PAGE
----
UN Criticizes UK’s Policy of Compulsory Treatment and Detention of People with Disabilities

On 28 March, the United Nations (UN) Human Rights Committee (HRC) released a report criticizing the UK’s policy of “involuntary, compulsory treatment and detention” for people with disabilities. The HRC, a body made up of independent experts, monitors the implementation of the International Covenant on Civil and Political Rights (ICCPR) by signatory states. In its report, it expressed concern that the UK Mental Health Act 1983 allows for people with disabilities to be detained.

Under the 1983 Act, people with learning disabilities and autism are held for an average of two years in hospitals and psychiatric care facilities. While prolonged involuntary detention alone may be a violation of the ICCPR, as noted by the UN expert on torture who stated that, “involuntary treatment and other psychiatric interventions in health-care facilities” can be forms of torture and ill-treatment”, many of these facilities have additionally been well documented by the media to be abusive. Over the last decade, the UK has faced significant pressure to rectify the situation. However, despite a commitment to reduce the number of those detained by 50% by March 2024 and move to an outpatient/community-based centred care system, there are still some 2,000 people involuntarily detained due to either learning disabilities or autism.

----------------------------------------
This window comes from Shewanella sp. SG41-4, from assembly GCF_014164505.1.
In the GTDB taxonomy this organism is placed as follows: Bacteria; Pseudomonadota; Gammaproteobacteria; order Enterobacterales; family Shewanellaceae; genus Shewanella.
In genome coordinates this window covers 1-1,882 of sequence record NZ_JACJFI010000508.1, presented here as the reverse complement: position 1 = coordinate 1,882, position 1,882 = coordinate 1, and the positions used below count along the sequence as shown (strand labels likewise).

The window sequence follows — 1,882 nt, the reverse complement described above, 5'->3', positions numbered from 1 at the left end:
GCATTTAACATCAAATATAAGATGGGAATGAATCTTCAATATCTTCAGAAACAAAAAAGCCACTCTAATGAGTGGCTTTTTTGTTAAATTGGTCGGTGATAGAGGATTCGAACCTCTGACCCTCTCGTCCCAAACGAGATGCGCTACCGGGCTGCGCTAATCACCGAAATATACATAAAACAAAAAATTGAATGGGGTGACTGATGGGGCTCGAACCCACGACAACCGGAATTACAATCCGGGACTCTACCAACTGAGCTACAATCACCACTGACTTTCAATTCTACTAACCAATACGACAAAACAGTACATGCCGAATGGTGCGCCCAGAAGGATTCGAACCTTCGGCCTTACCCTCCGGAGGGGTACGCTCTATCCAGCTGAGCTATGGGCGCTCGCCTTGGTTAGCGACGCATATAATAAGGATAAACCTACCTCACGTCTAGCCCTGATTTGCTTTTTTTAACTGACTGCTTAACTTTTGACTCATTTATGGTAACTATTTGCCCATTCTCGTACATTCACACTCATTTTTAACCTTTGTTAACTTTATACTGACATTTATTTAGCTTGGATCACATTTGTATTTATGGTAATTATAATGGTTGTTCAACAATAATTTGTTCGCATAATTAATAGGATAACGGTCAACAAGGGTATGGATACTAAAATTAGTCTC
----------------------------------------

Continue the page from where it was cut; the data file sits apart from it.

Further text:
In its report, the HRC urged the UK not only to repeal the 1983 Act but also to strengthen efforts to create “sufficient community-based mental health services providing early intervention and preventative support”. This comes after years of UK-based organisations and charities calling for the end of the detention of disabled people in residential care facilities. The Alliance for Inclusive Education, an organisation that has been campaigning for years, refers to the current system as “torture” and calls for a complete replacement of the current residential system with community-based supports. Human Rights Watch has urged the UK to implement the HRC’s suggestions to allow people with disabilities “access to adequate support that allows them to live in their communities with dignity.”

Click here for the “Concluding observations on the eighth periodic report of United Kingdom of Great Britain and Northern Ireland”



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